Why Hezbollah Is Attacking The Lebanese Army


In a report published on Al-Alarabiya, Hanin Ghaddar, a visiting fellow at The Washington Institute’s Geduld Program on Arab Politics, stated that there are two main reasons behind Hezbollah‘s attacks on the Lebanese Army Forces (LAF).

Ghaddar indicated that Hassan Nasrallah accused the LAF of refusing to reveal its findings of the Beirut port explosion probe.

That was soon followed by Hezbollah-linked journalists criticizing the army in what appears to be a public campaign targeting the army commander, Joseph Aoun, and the Lebanese Army.

In her analysis, Ghaddar reveals two main purposes to the campaign, which mainly targets Commander Major General Joseph Aoun.

Ever since reports revealed that the ammonium nitrate that had shattered the port and half of Beirut belonged to the Syrian regime, the collective blame against Hezbollah for the port explosion has increased. The Iran-backed and Syrian-allied party “needs a scapegoat” to redirect the public attention from it, Ghaddar explained.

Hezbollah has always tried to influence LAF security and military decisions, but Joseph Aoun has started to slowly distance himself from the Lebanese President Michel Aoun, and other militia allies,” she noted in her report.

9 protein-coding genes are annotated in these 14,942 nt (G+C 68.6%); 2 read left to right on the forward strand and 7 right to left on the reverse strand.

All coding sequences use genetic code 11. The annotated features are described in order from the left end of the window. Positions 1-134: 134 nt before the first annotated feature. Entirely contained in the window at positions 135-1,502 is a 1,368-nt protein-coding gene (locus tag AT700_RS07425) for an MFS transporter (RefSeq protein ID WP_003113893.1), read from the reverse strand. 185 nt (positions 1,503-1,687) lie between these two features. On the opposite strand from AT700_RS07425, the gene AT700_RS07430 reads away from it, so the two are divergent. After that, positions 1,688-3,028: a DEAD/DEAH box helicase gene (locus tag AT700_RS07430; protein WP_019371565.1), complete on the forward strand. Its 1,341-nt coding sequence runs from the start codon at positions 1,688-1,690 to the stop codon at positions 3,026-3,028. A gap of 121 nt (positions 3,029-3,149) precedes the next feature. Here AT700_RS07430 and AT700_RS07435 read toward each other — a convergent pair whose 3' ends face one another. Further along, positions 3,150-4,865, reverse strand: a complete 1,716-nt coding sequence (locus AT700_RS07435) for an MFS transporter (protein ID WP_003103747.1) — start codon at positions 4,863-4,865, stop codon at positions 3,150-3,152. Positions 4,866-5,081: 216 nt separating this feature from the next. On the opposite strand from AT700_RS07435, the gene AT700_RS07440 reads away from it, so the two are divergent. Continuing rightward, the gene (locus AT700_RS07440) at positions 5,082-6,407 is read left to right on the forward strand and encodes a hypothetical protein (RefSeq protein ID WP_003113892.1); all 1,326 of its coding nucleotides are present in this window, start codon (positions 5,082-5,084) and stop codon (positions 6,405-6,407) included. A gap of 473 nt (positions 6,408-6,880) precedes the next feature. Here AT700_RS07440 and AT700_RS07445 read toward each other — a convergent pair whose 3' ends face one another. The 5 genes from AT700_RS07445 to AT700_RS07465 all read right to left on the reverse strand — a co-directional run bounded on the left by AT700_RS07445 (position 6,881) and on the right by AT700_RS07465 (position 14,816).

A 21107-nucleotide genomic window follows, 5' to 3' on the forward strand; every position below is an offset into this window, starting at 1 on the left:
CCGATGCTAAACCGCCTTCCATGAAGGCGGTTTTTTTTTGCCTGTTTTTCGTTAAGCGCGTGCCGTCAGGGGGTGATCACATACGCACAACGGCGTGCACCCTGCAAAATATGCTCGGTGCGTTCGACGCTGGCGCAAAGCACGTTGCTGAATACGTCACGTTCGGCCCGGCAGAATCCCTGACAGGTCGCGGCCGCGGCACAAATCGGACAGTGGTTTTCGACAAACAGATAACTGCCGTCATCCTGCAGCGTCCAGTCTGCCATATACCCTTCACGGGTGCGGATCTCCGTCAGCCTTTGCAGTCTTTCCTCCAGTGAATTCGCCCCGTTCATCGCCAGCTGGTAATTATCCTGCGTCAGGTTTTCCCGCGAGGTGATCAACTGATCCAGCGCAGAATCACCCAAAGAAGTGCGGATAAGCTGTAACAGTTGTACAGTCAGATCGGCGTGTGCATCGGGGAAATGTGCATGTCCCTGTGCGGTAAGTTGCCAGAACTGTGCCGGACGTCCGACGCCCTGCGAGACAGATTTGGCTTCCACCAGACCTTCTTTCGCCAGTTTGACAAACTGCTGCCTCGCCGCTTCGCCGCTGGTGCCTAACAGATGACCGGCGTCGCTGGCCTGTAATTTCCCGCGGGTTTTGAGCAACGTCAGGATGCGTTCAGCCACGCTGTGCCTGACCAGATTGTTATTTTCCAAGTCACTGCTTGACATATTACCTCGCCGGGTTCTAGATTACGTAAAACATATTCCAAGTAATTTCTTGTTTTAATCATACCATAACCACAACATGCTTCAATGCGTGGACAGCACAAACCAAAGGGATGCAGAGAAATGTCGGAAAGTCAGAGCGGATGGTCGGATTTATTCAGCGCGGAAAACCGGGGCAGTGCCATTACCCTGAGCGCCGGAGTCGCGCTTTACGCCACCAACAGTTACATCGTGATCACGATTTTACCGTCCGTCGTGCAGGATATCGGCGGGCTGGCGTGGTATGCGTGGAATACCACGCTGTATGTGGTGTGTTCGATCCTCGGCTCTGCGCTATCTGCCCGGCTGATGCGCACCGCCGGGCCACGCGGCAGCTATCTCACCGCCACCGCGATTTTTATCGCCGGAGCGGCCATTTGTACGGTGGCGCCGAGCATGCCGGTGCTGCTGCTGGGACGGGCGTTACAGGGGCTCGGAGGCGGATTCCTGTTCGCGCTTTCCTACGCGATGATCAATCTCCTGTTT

This brings to the second reason behind Hezbollah‘s campaign against the army commander, and it revolves around the presidential seat.

General Joseph Aoun could potentially reinstate the independence of the state institutions that are currently collapsing under security challenges.

And with his stable relationship with the United States, he is rising as a probable strong candidate for the Lebanese presidency, a matter that will counter Hezbollah’s plan to have his ally on the presidential seat: Gebran Bassil, who is sanctioned by the US.

Hezbollah is testing the army and, as a new US administration enters the fray, Joseph Aoun may draw a red line,” she noted in regards to the options General Aoun has to whether respond to Hezbollah‘s public campaign or continue to “lay low.”

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